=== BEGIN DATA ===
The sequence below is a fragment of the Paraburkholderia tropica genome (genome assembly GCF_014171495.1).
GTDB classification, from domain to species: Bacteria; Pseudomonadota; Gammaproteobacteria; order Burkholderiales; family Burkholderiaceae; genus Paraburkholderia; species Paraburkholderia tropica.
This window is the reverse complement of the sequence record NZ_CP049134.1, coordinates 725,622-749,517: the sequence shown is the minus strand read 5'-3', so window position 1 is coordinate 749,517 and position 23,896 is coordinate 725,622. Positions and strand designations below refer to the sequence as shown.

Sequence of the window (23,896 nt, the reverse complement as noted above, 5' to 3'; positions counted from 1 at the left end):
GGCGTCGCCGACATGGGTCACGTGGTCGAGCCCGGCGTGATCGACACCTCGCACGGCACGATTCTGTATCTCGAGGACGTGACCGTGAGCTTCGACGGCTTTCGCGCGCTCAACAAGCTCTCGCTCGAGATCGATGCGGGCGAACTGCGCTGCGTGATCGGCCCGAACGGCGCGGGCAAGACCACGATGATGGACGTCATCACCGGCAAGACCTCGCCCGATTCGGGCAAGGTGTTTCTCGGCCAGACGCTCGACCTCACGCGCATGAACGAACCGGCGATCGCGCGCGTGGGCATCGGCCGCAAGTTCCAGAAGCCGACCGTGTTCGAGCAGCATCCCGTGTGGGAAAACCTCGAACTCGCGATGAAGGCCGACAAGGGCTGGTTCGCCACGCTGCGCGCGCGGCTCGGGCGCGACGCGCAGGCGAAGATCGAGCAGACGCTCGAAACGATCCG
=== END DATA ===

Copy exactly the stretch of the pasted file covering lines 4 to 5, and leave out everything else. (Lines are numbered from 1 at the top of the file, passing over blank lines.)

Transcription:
Sequence of the window (23,896 nt, the reverse complement as noted above, 5' to 3'; positions counted from 1 at the left end):
GGCGTCGCCGACATGGGTCACGTGGTCGAGCCCGGCGTGATCGACACCTCGCACGGCACGATTCTGTATCTCGAGGACGTGACCGTGAGCTTCGACGGCTTTCGCGCGCTCAACAAGCTCTCGCTCGAGATCGATGCGGGCGAACTGCGCTGCGTGATCGGCCCGAACGGCGCGGGCAAGACCACGATGATGGACGTCATCACCGGCAAGACCTCGCCCGATTCGGGCAAGGTGTTTCTCGGCCAGACGCTCGACCTCACGCGCATGAACGAACCGGCGATCGCGCGCGTGGGCATCGGCCGCAAGTTCCAGAAGCCGACCGTGTTCGAGCAGCATCCCGTGTGGGAAAACCTCGAACTCGCGATGAAGGCCGACAAGGGCTGGTTCGCCACGCTGCGCGCGCGGCTCGGGCGCGACGCGCAGGCGAAGATCGAGCAGACGCTCGAAACGATCCG